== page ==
The Crusaders game was a strange one on many counts. Played under the shadow of the Covid-19 pandemic and in the wake of the late, great Tokyo Gaijin legend Akira Yamagen’s passing. But what better way to honor the man taken far too soon, than a showdown with the Gaijin’s oldest and greatest foes?
The game was aggressive and attritional, with a fair amount of niggle, as any Tokyo derby should be. After a poor start the Gaijin roared into a 12 – 0 lead through debut tries from Jet Yates (Man of the Match) and Oisin McPartlin (Dick of the Day – in spite of a great first outing).
The Crusaders closed the gap with tries on either side of halftime, before Yates got on the scoreboard once again with a great finish in the left-hand corner. Unfortunately, the Gaijin would rue a day of ringing the changes, and the lack of cohesion that followed, conceding a try under the sticks in almost the last minute of play to surrender the game to the Crusaders.
The final score of 19 – 17 represents what was a close encounter, but one the Gaijin will see as a missed opportunity until the Shuto League rematch this autumn.
A toast to Yamagen san followed, prefaced by a moving speech from Tokyo Gaijin Club Chairman, Tomofumi “Tommy” Nasuno. Speech in full will be below the article.
In honor of Yamagen, both sides forewent using the number 10 shirt (his playing number) during the game – a beer and cigarette was rested by Gaijin number 10 shirt during the post-match for Yamagen to enjoy, wherever he may now be.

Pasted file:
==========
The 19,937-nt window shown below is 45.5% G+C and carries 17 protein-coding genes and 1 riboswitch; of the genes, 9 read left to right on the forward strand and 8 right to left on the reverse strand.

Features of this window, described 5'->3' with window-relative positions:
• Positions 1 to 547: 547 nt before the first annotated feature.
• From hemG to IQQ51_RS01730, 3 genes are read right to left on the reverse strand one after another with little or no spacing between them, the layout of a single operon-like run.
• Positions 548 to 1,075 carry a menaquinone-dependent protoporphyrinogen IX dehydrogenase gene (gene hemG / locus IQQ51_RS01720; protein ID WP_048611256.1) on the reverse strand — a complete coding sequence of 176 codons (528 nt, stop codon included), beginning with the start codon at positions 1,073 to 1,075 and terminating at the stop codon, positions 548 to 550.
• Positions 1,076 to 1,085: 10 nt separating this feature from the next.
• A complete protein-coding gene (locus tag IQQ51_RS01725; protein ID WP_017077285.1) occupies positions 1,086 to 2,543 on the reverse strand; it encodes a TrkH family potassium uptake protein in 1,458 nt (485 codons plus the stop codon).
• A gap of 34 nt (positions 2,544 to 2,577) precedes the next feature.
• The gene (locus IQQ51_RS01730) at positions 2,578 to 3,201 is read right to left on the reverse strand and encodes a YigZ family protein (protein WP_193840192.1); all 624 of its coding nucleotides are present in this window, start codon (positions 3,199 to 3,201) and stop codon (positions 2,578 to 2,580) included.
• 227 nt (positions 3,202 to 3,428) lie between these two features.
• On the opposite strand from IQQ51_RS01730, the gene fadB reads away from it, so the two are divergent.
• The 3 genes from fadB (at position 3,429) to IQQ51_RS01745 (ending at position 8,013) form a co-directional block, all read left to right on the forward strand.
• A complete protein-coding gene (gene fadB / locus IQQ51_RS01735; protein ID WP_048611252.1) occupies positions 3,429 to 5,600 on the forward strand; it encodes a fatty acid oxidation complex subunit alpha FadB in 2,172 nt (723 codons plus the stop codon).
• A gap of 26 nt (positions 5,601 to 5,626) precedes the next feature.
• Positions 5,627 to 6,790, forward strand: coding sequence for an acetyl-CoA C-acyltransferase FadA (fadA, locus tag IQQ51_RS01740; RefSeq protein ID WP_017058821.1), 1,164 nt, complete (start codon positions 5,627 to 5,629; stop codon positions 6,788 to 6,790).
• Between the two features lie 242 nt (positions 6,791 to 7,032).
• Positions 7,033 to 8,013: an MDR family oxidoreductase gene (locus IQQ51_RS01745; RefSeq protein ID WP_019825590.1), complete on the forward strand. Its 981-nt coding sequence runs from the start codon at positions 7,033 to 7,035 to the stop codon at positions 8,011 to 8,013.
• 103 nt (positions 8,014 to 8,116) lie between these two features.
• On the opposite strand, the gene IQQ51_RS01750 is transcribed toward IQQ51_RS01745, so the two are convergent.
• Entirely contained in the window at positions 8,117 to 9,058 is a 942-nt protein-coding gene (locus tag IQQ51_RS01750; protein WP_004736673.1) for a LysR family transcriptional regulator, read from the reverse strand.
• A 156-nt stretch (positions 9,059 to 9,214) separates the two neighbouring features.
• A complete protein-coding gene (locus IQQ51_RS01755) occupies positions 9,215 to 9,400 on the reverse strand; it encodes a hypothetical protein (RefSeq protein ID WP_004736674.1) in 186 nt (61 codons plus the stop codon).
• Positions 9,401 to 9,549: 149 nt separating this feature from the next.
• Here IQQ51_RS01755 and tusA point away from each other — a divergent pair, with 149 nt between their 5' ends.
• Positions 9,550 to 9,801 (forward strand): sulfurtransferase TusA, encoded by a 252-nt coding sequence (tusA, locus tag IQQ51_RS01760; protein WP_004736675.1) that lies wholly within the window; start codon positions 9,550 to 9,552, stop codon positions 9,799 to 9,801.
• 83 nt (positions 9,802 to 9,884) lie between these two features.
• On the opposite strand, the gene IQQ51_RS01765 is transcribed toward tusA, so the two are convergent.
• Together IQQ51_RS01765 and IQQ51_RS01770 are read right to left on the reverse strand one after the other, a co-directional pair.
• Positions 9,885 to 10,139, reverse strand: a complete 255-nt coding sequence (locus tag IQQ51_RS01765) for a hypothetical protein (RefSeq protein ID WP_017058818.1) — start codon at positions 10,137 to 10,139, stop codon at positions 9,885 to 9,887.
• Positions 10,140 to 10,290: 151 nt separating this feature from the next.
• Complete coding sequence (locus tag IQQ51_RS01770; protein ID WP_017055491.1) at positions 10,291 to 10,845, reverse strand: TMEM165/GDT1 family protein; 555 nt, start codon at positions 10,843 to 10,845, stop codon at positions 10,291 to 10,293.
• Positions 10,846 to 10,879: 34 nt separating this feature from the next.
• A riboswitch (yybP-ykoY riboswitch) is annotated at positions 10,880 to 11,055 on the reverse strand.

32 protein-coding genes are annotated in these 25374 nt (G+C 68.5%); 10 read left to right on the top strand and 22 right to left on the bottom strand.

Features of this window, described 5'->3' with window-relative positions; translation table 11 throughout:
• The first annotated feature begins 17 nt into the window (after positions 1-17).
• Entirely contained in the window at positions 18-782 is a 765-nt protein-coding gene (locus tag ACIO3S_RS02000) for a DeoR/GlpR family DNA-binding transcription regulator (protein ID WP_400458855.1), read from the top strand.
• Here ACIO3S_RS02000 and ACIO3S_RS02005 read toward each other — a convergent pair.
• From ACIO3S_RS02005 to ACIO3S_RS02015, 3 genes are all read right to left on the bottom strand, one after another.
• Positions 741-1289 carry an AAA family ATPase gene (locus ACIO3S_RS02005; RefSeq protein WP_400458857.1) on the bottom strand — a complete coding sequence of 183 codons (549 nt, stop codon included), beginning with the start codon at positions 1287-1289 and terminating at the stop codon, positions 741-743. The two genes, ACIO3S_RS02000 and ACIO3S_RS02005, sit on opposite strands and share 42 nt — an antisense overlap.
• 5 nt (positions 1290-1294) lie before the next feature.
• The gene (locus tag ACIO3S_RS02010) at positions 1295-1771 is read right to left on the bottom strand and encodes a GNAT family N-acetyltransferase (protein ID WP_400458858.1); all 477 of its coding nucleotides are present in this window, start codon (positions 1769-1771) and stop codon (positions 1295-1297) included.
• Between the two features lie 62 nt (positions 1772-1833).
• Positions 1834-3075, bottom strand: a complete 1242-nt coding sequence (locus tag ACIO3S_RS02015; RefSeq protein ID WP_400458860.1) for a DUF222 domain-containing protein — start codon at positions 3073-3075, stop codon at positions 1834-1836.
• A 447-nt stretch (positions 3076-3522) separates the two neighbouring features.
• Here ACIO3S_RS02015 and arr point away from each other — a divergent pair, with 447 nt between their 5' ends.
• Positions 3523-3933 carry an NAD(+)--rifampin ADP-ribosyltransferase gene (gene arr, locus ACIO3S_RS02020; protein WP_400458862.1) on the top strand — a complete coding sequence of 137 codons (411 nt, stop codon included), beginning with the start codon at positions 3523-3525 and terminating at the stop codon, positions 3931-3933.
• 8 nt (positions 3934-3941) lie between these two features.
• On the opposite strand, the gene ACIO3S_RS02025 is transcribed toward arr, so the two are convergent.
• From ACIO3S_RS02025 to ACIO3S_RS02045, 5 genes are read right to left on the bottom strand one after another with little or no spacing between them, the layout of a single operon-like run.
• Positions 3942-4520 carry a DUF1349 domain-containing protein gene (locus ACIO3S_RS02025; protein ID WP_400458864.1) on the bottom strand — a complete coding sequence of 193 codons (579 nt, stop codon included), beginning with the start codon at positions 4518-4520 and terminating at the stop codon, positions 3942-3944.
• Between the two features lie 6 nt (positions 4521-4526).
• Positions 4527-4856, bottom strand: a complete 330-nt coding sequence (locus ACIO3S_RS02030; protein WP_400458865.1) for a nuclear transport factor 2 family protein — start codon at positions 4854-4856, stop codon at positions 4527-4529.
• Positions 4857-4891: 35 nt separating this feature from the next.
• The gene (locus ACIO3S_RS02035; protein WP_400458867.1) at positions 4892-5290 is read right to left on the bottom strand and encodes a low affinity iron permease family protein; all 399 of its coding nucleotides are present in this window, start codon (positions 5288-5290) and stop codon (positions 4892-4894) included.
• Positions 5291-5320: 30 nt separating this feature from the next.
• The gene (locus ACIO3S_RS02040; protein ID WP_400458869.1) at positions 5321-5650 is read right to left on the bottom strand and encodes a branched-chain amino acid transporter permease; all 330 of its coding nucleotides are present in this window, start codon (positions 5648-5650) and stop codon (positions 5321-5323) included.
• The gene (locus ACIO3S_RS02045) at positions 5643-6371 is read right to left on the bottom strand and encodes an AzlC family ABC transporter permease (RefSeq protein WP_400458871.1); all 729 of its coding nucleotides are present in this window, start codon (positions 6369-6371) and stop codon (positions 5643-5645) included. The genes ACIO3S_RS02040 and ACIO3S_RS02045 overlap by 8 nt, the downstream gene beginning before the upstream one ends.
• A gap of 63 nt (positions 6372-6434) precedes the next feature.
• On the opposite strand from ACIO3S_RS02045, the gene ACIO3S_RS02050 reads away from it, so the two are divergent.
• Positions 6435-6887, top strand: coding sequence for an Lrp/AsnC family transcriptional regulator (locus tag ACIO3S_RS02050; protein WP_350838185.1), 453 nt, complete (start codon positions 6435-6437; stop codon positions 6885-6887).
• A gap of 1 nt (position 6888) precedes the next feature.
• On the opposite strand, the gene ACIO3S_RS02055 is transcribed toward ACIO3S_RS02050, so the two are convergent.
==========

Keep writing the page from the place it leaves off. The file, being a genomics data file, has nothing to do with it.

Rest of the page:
Speech by Tomofumi "Tommy" Nasuno Ladies, I want to thank you all for playing today. I feel like the Crusaders and Gaijins are two sides of the same coin. Different agendas, play styles, fashion but multicultural and most importantly have the sense of family within the club which is such a big part of the Western Rugby culture. For many of us it has been a hard week with the loss of Yamagen. Yamagen has been a part of the Tokyo Gaijins for almost a decade and it is heartbreaking that he left us so soon. He was a Secretary-General of the Shuto League, a hero of Amatuer Rugby in Tokyo, and a brother for the Tokyo Gaijin but more importantly to us all, a lost comrade of the game that we all love. He truly lived by the words of “Work Hard, Play Hard” with his tremendous determination and presence on and off the pitch. You cannot help but look up to him and respect him when around him. And yet he was humble and selfless when recognition was deserved. I wish that today we walk away not as winners and losers, but as companions walking down the path that Yamagen paved for us and that we may continue his work as advocates of the game he loved. Cheers and god speed Yamagen